I recently heard a very senior association executive (and board member) say this about their annual meeting. The executive went on to tell me they sold their event due to market forces and competitive pressures that made it too much of a financial liability to continue to operate it as a standalone association event.
In its day, this event was the gold standard for the industry it represented. A vibrant expo hall, crowded education sessions, a waiting list of sponsors and true marketplace buzz that made it the must-attend industry event.
The phrase “perfecting obsolescence” really rang true to me as I think about the term I often use, “better sameness,” which is the path to perfecting a model that becomes irrelevant because the world around the event changes faster than the event. The best “camcorder” is no match for a mobile phone with a 12-megapixel lens.
The bottom line is, the standard model for association and nonprofit meetings and trade shows is being redefined. Staying the course and using the same playbook is the biggest risk that event designers and association executives can take.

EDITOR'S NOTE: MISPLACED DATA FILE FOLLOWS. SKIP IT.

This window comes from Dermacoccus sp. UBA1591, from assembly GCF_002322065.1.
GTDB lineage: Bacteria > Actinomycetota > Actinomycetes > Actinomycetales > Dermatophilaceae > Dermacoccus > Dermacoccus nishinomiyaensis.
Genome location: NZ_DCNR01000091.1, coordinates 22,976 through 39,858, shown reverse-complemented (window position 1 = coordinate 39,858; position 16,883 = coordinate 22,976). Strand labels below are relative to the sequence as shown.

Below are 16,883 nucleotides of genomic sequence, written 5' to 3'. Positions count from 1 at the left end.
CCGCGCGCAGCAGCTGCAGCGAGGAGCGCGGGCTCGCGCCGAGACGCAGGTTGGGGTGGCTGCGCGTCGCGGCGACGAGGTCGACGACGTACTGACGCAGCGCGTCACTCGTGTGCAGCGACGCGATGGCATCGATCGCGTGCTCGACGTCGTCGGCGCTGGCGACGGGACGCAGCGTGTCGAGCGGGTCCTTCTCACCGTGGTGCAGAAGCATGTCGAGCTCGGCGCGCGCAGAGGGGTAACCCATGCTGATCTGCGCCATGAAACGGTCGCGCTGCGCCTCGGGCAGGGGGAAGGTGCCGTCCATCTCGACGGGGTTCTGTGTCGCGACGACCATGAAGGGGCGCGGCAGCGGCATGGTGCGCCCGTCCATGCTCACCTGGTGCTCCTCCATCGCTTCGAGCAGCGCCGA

Having the best ice tray in an era of automated ice makers; or the most accurate watch at a time when we use our phones to meet this need; or perfecting a trade show floor as hosted buyer meetings are taking over is what perfecting obsolescence is all about.
Ask yourself this question: If you had a stop motion camera photograph your annual event over the past 10 years, how different would it be?
Now is a great time to step back, examine your event planning process, your desired outcomes and the recipe you are following and see if you’re perfecting a model that was effective in 2010. It may need a makeover in 2020.
It doesn’t hurt to have a fresh pair of eyes look at your process, your results and your goals and help you see what’s possible. We are all prisoners of our own success and experiences.
2020 is a good year to look through a new lens and see what the future can hold for you and your most important asset—your annual meeting.